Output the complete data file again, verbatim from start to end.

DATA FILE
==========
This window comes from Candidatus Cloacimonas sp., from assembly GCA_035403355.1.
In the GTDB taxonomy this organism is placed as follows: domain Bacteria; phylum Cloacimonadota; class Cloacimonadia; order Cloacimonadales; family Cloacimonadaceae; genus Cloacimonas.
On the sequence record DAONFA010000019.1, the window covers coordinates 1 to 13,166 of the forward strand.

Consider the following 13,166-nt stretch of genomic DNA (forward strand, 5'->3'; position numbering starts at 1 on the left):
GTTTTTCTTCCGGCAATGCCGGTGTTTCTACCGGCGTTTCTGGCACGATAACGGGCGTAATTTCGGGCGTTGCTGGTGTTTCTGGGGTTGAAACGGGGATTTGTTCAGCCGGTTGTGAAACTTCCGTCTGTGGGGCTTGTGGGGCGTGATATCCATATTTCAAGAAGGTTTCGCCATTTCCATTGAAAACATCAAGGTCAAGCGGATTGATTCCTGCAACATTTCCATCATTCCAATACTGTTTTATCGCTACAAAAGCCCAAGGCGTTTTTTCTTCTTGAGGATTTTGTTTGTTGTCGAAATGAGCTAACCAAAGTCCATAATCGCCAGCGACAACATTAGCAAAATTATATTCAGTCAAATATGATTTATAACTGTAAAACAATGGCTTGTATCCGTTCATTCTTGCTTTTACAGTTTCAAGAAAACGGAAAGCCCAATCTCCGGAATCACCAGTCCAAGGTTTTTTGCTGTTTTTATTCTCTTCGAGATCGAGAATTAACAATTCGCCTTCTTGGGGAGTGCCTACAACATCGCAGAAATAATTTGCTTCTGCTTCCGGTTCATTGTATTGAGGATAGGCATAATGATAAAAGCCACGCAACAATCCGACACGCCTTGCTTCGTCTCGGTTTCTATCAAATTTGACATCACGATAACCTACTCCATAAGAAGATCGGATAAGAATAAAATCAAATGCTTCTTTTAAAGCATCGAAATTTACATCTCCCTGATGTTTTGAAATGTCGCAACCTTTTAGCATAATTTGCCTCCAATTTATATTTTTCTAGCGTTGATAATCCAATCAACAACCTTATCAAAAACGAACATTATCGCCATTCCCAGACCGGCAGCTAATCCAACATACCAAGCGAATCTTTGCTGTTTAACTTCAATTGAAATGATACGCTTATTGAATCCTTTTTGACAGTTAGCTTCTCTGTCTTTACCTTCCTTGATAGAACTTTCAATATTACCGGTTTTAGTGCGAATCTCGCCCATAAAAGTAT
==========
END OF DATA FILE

This window comes from Candidatus Cloacimonas sp., from assembly GCA_035403355.1.
In the GTDB taxonomy this organism is placed as follows: domain Bacteria; phylum Cloacimonadota; class Cloacimonadia; order Cloacimonadales; family Cloacimonadaceae; genus Cloacimonas.
On the sequence record DAONFA010000019.1, the window covers coordinates 1 to 13,166 of the forward strand.

Consider the following 13,166-nt stretch of genomic DNA (forward strand, 5'->3'; position numbering starts at 1 on the left):
GTTTTTCTTCCGGCAATGCCGGTGTTTCTACCGGCGTTTCTGGCACGATAACGGGCGTAATTTCGGGCGTTGCTGGTGTTTCTGGGGTTGAAACGGGGATTTGTTCAGCCGGTTGTGAAACTTCCGTCTGTGGGGCTTGTGGGGCGTGATATCCATATTTCAAGAAGGTTTCGCCATTTCCATTGAAAACATCAAGGTCAAGCGGATTGATTCCTGCAACATTTCCATCATTCCAATACTGTTTTATCGCTACAAAAGCCCAAGGCGTTTTTTCTTCTTGAGGATTTTGTTTGTTGTCGAAATGAGCTAACCAAAGTCCATAATCGCCAGCGACAACATTAGCAAAATTATATTCAGTCAAATATGATTTATAACTGTAAAACAATGGCTTGTATCCGTTCATTCTTGCTTTTACAGTTTCAAGAAAACGGAAAGCCCAATCTCCGGAATCACCAGTCCAAGGTTTTTTGCTGTTTTTATTCTCTTCGAGATCGAGAATTAACAATTCGCCTTCTTGGGGAGTGCCTACAACATCGCAGAAATAATTTGCTTCTGCTTCCGGTTCATTGTATTGAGGATAGGCATAATGATAAAAGCCACGCAACAATCCGACACGCCTTGCTTCGTCTCGGTTTCTATCAAATTTGACATCACGATAACCTACTCCATAAGAAGATCGGATAAGAATAAAATCAAATGCTTCTTTTAAAGCATCGAAATTTACATCTCCCTGATGTTTTGAAATGTCGCAACCTTTTAGCATAATTTGCCTCCAATTTATATTTTTCTAGCGTTGATAATCCAATCAACAACCTTATCAAAAACGAACATTATCGCCATTCCCAGACCGGCAGCTAATCCAACATACCAAGCGAATCTTTGCTGTTTAACTTCAATTGAAATGATACGCTTATTGAATCCTTTTTGACAGTTAGCTTCTCTGTCTTTACCTTCCTTGATAGAACTTTCAATATTACCGGTTTTAGTGCGAATCTCGCCCATAAAAGTAT